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Tina Lai

The Global Gourmet

www.the-global-gourmet.com

Global Wishes for a Happy New Year!
2008 The Year of the Rat

By Tina Lai, The Global Gourmet

It happens every year, the champagne corks pop, the ball in Time Square drops, the major t.v. stations take the overview of the events of the past year, and most of us are left nursing a terrific hangover the next day.

This ritual although ubiquitous in western societies can believe it or not, appear quite strange to most Easterners who celebrate the new year in a very different fashion.

What would you say if I told you that the first day of the New Year is not January 1st this year? The first day of the year is always different for the Chinese, as well as other Eastern Asians, Koreans, Mongolians, Nepalese, Bhutanese, Vietnamese, who follow the Lunar Calendar.

This year, the first day of the Chinese New Year, marked by the first full moon of the year is February 7th,2008. The year 2008, according to Chinese astrology is the Year of the Rat. The celebration of the New Year lasts for 15 days and is the most important holiday of the year for the Chinese. The the two week period of the New Year is a time for families to come together, observing traditional rituals and eating special symbolic foods.

The Lunar Calendar is an advent for the Chinese that were historically agricultural societies, with their lifes revolving around farming activities. The New Year coincides with the time which the land is most fertile and is thus also known as the Spring Rituals. Families will be busy preparing for receiving guests by thoroughly cleaning their houses and decorating with “lucky” symbols and flowers. Most Chinese will also receive new clothing and pay special attention to their personal grooming.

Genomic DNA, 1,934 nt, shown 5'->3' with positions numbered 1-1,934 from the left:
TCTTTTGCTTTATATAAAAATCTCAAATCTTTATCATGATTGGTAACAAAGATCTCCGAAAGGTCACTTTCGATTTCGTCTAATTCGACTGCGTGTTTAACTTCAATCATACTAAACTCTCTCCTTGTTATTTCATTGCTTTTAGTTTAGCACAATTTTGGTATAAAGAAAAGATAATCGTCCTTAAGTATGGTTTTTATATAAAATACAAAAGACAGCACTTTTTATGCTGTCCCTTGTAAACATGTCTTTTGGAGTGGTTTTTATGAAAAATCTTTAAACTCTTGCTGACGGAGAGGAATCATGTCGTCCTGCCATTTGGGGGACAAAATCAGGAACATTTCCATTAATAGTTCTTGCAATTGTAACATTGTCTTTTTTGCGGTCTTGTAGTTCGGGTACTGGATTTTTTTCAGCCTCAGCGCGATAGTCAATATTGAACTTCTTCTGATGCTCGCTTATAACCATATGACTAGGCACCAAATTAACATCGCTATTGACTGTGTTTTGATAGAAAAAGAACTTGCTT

Olli and Tina Lai“Luck”, “Fertilitity”, and “Prosperity” are central themes to the Chinese Year celebration. Some of the ways that these theme are represented are:

Wearing the color red. Red is considered a lucky color.

According to legend, in ancient China, the Nián (年) was a man-eating beast from the mountains (in other versions from under the sea), which came out every 12 months somewhere close to winter to prey on humans. The people later believed that the Nian was sensitive to loud noises and the color red, so they scared it away with explosions, fireworks and the liberal use of the color red. These customs led to the first New Year celebrations. Guò nián (simplified Chinese: 过年; traditional Chinese: 過年), which means to celebrate the new year, literally means the passover of the Nian.

Children activities for learning about Chinese New Year.
www.enchantedlearning.com/crafts/chinesenewyear/

For Chinese Calendar and Chinese Astrological Signs
www.c-c-c.org/chineseculture/zodiac/zodiac.html

Year of the Rat
www.usbridalguide.com/special/chinesehoroscopes/rat.htm

the-global-gourmet.com/friends_chinese.html
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